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Exodus 3:21

Context

3:21 “I will grant this people favor with 1  the Egyptians, so that when 2  you depart you will not leave empty-handed.

Exodus 11:3

Context

11:3 (Now the Lord granted the people favor with 3  the Egyptians. Moreover, the man Moses was very great in the land of Egypt, respected by Pharaoh’s servants and by the Egyptian people.) 4 

Exodus 12:36

Context
12:36 The Lord 5  gave the people favor 6  in the sight of the Egyptians, and they gave them whatever they wanted, 7  and so they plundered Egypt. 8 

1 tn Heb “in the eyes of.” This idiom usually means that someone will be treated well by the observer. It is unlikely that it means here that the Egyptians will like the Hebrews. Rather, it means that the Egyptians will give things to the Hebrews free – gratis (see 12:35-36). Not only will God do mighty works to make the king yield, but also he will work in the minds of the Egyptian people so that they will be favorably disposed to give Israel wealth.

2 tn The temporal indicator (here future) with the particle ki (וְהָיָה כִּי, vÿhaya ki) introduces a temporal clause.

3 tn Heb “in the eyes of.”

4 tn Heb “in the eyes of the servants of Pharaoh and in the eyes of the people.” In the translation the word “Egyptian” has been supplied to clarify that the Egyptians and not the Israelites are meant here.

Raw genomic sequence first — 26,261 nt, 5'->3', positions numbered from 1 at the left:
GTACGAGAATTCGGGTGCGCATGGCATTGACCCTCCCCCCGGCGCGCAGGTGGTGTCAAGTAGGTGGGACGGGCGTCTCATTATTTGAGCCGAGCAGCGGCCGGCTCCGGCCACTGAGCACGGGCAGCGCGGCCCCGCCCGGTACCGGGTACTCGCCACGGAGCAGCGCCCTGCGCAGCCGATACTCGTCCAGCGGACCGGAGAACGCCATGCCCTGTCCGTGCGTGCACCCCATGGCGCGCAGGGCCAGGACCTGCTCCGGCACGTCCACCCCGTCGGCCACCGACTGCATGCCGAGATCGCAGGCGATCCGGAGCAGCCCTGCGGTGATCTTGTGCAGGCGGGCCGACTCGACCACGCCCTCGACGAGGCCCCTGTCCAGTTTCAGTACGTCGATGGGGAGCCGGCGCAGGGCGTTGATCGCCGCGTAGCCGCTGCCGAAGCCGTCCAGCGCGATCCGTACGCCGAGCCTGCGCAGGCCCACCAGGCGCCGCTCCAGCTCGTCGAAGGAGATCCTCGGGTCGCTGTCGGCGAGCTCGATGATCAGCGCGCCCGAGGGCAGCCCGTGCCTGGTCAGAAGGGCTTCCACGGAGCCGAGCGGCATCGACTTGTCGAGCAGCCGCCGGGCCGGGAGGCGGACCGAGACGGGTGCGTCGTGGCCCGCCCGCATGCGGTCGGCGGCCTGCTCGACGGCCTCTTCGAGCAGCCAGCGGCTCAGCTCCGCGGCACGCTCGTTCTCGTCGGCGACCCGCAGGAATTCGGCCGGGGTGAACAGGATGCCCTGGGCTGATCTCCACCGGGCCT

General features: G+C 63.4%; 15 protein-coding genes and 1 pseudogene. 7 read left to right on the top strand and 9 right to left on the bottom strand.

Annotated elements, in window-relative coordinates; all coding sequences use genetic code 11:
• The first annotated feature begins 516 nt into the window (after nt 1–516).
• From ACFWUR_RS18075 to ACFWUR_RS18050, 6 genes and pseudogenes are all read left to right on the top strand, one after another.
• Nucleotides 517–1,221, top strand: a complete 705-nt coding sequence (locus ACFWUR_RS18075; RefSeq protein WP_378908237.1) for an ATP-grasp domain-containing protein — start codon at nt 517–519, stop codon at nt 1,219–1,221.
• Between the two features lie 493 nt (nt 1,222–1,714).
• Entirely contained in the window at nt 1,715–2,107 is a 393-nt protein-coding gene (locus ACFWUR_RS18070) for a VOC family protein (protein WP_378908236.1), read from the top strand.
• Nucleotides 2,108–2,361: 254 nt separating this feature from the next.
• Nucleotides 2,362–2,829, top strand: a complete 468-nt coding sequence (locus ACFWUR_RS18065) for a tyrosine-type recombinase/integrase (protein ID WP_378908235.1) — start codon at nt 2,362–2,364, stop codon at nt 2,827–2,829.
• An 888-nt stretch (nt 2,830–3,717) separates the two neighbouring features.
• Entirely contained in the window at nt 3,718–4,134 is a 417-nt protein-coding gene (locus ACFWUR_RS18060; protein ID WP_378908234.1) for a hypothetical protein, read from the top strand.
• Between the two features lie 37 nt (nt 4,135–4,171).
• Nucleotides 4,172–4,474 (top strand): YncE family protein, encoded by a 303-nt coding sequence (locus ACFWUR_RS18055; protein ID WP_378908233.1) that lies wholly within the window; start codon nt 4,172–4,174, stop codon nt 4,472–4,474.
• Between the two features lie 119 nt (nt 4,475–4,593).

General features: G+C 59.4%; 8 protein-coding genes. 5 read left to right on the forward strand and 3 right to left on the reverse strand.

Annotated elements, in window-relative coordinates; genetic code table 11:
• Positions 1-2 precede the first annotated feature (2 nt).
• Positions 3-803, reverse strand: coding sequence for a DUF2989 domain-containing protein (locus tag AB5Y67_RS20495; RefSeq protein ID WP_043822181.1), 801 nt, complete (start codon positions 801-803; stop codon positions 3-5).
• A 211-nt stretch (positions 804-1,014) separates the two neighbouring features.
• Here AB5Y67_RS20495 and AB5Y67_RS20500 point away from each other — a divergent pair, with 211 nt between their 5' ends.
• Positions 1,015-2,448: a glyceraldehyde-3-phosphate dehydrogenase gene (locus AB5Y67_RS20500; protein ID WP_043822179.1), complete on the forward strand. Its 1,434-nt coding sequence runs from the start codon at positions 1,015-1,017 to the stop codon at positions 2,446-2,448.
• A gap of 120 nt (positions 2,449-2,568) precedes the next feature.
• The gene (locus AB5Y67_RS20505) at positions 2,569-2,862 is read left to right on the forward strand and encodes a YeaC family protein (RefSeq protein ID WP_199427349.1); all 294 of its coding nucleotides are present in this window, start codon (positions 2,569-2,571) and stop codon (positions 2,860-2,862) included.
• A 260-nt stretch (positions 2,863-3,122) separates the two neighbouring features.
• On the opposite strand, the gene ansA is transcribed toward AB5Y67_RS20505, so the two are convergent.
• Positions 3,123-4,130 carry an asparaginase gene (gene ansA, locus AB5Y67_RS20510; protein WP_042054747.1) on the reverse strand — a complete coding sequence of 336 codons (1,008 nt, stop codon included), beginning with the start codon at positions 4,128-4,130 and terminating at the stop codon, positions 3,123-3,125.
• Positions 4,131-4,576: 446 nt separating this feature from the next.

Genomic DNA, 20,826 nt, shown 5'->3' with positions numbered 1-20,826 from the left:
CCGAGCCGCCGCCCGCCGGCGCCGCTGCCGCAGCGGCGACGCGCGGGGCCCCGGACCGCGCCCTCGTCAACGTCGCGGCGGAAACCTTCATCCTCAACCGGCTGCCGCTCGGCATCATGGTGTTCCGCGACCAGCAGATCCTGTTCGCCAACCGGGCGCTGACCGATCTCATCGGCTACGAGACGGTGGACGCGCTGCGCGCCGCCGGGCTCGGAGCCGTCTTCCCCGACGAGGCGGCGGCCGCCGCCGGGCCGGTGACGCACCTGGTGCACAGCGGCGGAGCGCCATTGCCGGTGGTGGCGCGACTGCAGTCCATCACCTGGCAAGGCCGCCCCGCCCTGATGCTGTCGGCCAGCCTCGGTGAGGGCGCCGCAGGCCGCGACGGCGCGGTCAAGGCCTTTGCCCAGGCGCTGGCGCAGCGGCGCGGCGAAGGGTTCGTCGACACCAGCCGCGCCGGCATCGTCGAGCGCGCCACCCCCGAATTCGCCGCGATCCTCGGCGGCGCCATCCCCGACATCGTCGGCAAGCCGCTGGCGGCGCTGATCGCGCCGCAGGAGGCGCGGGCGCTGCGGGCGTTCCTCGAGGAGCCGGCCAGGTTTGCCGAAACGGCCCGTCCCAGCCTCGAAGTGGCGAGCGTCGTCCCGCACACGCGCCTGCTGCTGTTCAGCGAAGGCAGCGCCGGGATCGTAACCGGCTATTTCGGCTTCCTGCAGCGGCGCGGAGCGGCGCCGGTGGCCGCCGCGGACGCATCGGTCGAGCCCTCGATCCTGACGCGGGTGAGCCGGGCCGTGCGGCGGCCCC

sn The presence of this clause about Moses, which is parenthetical in nature, further indicates why the Egyptians gave rather willingly to the Israelites. They were impressed by Moses’ miracles and his power with Pharaoh. Moses was great in stature – powerful and influential.

5 tn The holy name (“Yahweh,” represented as “the Lord” in the translation) has the vav disjunctive with it. It may have the force: “Now it was Yahweh who gave the people favor….”

6 sn God was destroying the tyrant and his nobles and the land’s economy because of their stubborn refusal. But God established friendly, peaceful relations between his people and the Egyptians. The phrase is used outside Exod only in Gen 39:21, referring to Joseph.

7 tn The verb וַיַּשְׁאִלוּם (vayyashilum) is a Hiphil form that has the root שָׁאַל (shaal), used earlier in Qal with the meaning “requested” (12:35). The verb here is frequently translated “and they lent them,” but lending does not fit the point. What they gave the Israelites were farewell gifts sought by demanding or asking for them. This may exemplify a “permissive” use of the Hiphil stem, in which “the Hiphil designates an action that is agreeable to the object and allowed by the subject” (B. T. Arnold and J. H. Choi, A Guide to Biblical Hebrew Syntax, 52).

8 sn See B. Jacob, “The Gifts of the Egyptians; A Critical Commentary,” Journal of Reformed Judaism 27 (1980): 59-69.



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